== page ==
Sea Tow Services International reported a steady flow of assistance calls during the four-day Independence Day weekend. The top requests were for tows, jump-starts, fuel deliveries and ungroundings.
“It’s a fact, we were incredibly busy over the July Fourth holiday weekend,” Sea Tow CEO Capt. Joseph Frohnhoefer III said in a statement. “Our Sea Tow Captains were on the water 24/7 to be able to help our members and other boaters.”
Sea Tow says there are lessons to be learned from the cases handled over the weekend:
- Go slow when navigating unfamiliar waters to avoid running aground. Stop and get your bearings in unfamiliar waters.
- Review a nautical chart of local waterways prior to heading out on the water to know where channels, buoys and shallow water are located.
- If you have an onboard navigation system, take the time to read the manual so you know how to read and interpret what you are seeing on the screen. Practice by going to an area you know well to see how it is represented in your system.
- Know the waters you are boating in. Channels and sandbars can shift based upon weather and wave action. Knowledge of your local waterways is the best way to prevent running aground.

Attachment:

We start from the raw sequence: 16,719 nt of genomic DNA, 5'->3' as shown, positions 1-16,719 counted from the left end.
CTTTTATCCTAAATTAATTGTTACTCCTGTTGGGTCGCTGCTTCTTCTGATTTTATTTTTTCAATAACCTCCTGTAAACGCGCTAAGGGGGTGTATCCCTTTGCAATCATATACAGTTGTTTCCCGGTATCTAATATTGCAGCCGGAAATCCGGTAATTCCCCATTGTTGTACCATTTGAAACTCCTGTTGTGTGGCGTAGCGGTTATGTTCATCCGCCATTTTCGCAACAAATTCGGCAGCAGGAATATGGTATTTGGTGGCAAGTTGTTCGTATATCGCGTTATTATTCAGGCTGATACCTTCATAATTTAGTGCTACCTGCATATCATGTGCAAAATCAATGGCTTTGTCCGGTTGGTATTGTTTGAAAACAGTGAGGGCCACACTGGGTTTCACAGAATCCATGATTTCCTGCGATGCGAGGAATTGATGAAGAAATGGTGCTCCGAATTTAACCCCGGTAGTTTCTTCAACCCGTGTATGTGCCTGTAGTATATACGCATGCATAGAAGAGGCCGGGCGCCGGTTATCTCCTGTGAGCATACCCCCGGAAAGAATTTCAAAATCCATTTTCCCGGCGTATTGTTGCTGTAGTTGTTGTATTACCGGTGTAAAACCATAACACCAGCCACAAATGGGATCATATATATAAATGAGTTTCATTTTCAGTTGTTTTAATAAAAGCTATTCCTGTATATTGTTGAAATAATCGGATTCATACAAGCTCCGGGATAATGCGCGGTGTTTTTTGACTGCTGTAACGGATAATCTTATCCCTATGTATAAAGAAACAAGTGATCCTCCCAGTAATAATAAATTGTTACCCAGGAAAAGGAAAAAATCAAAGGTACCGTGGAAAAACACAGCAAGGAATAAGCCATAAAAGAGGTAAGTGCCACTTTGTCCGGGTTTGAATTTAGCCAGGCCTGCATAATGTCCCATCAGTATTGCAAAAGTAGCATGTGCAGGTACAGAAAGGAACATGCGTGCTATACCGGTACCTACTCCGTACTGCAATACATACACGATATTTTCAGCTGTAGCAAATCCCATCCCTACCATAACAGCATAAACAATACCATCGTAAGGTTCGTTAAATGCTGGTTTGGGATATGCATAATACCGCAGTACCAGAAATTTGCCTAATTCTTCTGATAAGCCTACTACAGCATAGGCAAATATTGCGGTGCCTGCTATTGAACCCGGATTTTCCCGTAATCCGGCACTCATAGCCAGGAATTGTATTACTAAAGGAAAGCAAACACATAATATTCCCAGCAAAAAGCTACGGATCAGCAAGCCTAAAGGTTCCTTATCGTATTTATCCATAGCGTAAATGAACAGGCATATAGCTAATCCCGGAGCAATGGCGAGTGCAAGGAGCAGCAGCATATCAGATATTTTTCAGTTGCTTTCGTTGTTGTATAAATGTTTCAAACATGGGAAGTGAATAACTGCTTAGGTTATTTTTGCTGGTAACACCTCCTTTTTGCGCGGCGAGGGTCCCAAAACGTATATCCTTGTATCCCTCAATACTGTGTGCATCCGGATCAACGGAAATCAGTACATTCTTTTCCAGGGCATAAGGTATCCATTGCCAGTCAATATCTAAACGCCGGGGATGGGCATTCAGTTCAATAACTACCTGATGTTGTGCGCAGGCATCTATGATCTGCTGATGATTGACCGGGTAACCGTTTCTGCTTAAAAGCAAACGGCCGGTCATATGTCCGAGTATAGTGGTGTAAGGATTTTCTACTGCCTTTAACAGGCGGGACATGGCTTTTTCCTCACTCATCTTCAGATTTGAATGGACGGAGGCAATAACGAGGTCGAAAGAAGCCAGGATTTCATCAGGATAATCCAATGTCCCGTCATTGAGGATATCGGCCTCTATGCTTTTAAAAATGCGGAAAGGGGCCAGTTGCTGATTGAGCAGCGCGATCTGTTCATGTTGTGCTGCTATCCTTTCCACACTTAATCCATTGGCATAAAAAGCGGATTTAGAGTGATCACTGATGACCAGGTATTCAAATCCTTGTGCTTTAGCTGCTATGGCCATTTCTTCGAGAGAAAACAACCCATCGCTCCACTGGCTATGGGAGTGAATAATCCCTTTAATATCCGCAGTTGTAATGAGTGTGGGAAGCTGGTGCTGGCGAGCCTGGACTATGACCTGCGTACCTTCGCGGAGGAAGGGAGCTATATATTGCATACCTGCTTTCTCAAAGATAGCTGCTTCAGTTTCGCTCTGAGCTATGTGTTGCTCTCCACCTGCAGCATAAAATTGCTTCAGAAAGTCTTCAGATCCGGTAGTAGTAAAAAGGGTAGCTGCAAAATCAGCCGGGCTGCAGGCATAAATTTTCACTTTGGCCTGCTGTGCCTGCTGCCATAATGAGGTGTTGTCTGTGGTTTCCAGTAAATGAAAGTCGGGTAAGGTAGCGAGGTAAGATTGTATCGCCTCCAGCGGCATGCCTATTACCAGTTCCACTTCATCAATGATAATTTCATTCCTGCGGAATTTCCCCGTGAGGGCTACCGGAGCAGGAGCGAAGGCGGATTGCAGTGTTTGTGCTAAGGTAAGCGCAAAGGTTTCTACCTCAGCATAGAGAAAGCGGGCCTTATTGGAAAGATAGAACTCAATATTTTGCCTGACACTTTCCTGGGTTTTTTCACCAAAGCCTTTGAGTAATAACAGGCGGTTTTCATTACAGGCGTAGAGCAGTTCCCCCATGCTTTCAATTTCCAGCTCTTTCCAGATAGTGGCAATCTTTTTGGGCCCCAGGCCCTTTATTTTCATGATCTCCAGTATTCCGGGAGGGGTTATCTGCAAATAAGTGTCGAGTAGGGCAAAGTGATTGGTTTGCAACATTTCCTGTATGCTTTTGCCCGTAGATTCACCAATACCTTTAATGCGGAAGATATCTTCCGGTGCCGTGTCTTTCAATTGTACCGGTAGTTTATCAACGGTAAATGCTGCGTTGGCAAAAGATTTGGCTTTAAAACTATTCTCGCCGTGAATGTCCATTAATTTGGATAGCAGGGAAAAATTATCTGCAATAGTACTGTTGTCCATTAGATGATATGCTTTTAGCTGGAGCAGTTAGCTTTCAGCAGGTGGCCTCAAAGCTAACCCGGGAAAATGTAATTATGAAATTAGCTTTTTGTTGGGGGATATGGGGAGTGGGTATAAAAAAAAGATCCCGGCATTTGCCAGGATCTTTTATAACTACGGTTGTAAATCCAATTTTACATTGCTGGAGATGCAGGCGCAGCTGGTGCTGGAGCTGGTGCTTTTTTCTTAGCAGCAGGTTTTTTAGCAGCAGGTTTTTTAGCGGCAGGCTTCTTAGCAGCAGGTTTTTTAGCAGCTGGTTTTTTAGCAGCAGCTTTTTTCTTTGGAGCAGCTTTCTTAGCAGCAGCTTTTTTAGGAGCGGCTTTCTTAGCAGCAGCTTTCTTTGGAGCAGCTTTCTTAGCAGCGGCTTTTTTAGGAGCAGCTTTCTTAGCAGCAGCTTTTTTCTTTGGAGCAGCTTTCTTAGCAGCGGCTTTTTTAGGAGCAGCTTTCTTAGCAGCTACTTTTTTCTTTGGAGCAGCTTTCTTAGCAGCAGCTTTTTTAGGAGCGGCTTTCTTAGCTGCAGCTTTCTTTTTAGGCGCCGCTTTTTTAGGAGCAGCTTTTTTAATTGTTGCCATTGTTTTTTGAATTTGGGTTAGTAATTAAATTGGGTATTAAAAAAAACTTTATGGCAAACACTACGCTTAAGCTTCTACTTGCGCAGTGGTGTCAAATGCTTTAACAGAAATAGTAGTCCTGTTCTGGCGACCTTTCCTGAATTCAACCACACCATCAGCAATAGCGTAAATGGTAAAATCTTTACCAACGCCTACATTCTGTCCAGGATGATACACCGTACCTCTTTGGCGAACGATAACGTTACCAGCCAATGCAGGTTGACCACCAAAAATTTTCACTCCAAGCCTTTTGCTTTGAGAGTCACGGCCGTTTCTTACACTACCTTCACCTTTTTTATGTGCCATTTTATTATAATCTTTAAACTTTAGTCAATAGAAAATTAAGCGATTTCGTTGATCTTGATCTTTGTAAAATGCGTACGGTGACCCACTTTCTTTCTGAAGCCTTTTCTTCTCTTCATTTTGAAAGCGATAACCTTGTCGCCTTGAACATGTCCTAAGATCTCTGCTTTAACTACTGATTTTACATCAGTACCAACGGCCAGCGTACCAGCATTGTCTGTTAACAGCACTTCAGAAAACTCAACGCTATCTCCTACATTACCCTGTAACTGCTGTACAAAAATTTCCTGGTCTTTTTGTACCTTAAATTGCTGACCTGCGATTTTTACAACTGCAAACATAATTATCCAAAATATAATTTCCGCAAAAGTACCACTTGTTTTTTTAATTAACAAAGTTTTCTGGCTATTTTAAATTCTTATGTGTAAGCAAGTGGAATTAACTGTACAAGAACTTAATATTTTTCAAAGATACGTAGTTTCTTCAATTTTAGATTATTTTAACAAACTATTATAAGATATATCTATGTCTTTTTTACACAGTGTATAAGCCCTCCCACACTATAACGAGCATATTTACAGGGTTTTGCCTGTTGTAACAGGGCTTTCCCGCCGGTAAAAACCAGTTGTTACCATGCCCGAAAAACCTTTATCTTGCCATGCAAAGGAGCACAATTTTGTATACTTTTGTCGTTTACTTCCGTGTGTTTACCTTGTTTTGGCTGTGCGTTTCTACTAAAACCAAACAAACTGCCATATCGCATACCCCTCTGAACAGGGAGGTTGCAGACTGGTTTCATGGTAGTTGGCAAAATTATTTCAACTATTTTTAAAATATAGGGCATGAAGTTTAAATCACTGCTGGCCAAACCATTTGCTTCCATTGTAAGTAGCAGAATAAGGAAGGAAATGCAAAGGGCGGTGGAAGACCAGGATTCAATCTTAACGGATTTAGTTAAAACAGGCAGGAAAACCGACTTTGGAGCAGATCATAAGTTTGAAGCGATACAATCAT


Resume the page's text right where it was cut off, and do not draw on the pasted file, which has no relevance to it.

- Call your local Sea Tow captain for advice on avoiding shallow and shifting channels.
- Don’t take short cuts, stick to the channels.
- Understand how the color of the water can indicate a sandbar or low water ahead.
- Don’t rely on your cell phone; make sure you have a working VHF radio on board and know how to use it.
- Practice the 1/3, 1/3, 1/3 rule when it comes to fuel: 1/3 tank of fuel to head out. 1/3 tank of fuel to head back. 1/3 tank as a reserve.
- If using a radio or other device while anchored, monitor battery usage so you don’t end up with a dead battery when you try to start the boat at the end of the day to head home.
- Ensure there is a designated sober skipper who is qualified to operate the boat.
- If you are not used to boating at night, take your time heading home. The waters look different at night and landmarks that you usually use may not be visible. Be sure to have a second person helping you look out for other boaters, debris in the water, channel markers and buoys.